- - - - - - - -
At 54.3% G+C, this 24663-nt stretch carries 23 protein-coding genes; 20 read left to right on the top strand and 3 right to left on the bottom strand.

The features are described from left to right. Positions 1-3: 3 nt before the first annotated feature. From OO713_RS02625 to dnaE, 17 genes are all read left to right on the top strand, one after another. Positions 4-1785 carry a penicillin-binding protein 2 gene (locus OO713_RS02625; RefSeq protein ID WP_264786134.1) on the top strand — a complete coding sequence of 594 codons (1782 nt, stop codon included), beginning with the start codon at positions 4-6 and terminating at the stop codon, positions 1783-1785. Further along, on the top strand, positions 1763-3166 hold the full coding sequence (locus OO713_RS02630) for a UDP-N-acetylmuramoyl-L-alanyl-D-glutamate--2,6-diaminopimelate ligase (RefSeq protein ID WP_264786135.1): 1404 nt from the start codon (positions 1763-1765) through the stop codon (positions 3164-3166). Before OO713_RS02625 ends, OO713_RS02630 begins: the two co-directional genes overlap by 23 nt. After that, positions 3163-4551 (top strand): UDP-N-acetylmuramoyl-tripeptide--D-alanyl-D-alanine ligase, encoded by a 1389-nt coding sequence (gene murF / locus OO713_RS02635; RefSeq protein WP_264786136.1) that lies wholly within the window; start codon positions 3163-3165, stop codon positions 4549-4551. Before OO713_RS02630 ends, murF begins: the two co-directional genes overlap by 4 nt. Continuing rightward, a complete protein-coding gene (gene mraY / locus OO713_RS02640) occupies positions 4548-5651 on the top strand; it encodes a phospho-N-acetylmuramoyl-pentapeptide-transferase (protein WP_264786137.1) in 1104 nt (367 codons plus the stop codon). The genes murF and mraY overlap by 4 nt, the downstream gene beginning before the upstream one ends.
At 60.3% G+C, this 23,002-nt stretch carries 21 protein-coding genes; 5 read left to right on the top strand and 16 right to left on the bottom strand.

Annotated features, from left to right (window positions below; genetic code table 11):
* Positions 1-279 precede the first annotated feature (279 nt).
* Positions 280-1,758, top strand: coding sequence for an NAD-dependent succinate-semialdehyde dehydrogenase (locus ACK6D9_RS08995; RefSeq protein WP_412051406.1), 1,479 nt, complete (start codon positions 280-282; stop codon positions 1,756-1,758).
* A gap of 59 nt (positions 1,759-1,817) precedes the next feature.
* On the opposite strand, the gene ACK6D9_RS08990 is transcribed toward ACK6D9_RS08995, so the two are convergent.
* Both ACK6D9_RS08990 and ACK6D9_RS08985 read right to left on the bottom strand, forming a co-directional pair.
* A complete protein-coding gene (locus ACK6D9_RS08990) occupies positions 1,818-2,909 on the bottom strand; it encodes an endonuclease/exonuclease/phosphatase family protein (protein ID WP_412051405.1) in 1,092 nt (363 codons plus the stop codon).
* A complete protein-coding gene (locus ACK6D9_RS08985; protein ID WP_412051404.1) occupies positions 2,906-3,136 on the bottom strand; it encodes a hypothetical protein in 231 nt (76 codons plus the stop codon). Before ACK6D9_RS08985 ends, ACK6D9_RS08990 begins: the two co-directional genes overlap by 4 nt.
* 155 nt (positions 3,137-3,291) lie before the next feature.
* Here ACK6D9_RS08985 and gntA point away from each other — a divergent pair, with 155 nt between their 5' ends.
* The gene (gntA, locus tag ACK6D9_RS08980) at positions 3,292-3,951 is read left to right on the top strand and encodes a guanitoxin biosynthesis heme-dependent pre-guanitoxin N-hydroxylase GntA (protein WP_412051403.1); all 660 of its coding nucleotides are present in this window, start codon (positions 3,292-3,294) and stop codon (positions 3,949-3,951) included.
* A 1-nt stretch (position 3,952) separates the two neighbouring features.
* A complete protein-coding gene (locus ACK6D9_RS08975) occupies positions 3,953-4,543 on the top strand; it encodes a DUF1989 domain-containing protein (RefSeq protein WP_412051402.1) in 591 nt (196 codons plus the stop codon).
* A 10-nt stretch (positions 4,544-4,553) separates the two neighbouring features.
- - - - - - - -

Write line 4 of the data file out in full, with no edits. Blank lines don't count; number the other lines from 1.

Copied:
Annotated features, from left to right (window positions below; genetic code table 11):